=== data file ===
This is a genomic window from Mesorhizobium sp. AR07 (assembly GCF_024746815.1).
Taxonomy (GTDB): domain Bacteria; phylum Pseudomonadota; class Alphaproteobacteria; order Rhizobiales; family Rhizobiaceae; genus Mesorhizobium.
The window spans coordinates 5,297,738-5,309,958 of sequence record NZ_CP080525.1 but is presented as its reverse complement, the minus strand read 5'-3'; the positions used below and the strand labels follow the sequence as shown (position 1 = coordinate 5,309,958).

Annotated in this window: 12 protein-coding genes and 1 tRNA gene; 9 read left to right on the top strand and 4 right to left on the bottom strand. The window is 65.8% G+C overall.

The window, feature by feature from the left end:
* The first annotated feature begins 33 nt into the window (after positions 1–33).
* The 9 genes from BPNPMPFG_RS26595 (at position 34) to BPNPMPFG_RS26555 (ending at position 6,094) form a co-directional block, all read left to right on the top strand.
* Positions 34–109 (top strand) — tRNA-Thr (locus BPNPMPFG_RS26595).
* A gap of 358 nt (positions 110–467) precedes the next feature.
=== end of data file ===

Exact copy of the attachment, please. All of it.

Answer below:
This is a genomic window from Mesorhizobium sp. AR07 (assembly GCF_024746815.1).
Taxonomy (GTDB): domain Bacteria; phylum Pseudomonadota; class Alphaproteobacteria; order Rhizobiales; family Rhizobiaceae; genus Mesorhizobium.
The window spans coordinates 5,297,738-5,309,958 of sequence record NZ_CP080525.1 but is presented as its reverse complement, the minus strand read 5'-3'; the positions used below and the strand labels follow the sequence as shown (position 1 = coordinate 5,309,958).

Annotated in this window: 12 protein-coding genes and 1 tRNA gene; 9 read left to right on the top strand and 4 right to left on the bottom strand. The window is 65.8% G+C overall.

The window, feature by feature from the left end:
* The first annotated feature begins 33 nt into the window (after positions 1–33).
* The 9 genes from BPNPMPFG_RS26595 (at position 34) to BPNPMPFG_RS26555 (ending at position 6,094) form a co-directional block, all read left to right on the top strand.
* Positions 34–109 (top strand) — tRNA-Thr (locus BPNPMPFG_RS26595).
* A gap of 358 nt (positions 110–467) precedes the next feature.